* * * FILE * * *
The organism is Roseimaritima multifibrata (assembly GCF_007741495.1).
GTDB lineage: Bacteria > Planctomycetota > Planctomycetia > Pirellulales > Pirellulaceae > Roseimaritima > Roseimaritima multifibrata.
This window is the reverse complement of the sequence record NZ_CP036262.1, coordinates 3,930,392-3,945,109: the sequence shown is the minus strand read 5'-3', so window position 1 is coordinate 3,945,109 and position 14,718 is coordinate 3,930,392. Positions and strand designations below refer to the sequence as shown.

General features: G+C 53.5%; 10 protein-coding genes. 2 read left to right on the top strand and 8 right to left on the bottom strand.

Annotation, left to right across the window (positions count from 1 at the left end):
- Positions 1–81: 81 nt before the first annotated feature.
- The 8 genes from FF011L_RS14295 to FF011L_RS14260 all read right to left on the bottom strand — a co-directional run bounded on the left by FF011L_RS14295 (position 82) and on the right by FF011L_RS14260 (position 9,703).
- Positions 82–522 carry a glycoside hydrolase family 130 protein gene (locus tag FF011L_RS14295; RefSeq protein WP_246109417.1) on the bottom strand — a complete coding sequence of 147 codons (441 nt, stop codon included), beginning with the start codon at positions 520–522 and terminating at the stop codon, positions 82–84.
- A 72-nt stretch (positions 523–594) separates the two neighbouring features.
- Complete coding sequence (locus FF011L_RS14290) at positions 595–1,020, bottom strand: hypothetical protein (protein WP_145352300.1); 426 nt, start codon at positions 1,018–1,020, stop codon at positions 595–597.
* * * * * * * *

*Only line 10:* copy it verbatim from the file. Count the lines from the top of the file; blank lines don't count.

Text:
- Complete coding sequence (locus FF011L_RS14290) at positions 595–1,020, bottom strand: hypothetical protein (protein WP_145352300.1); 426 nt, start codon at positions 1,018–1,020, stop codon at positions 595–597.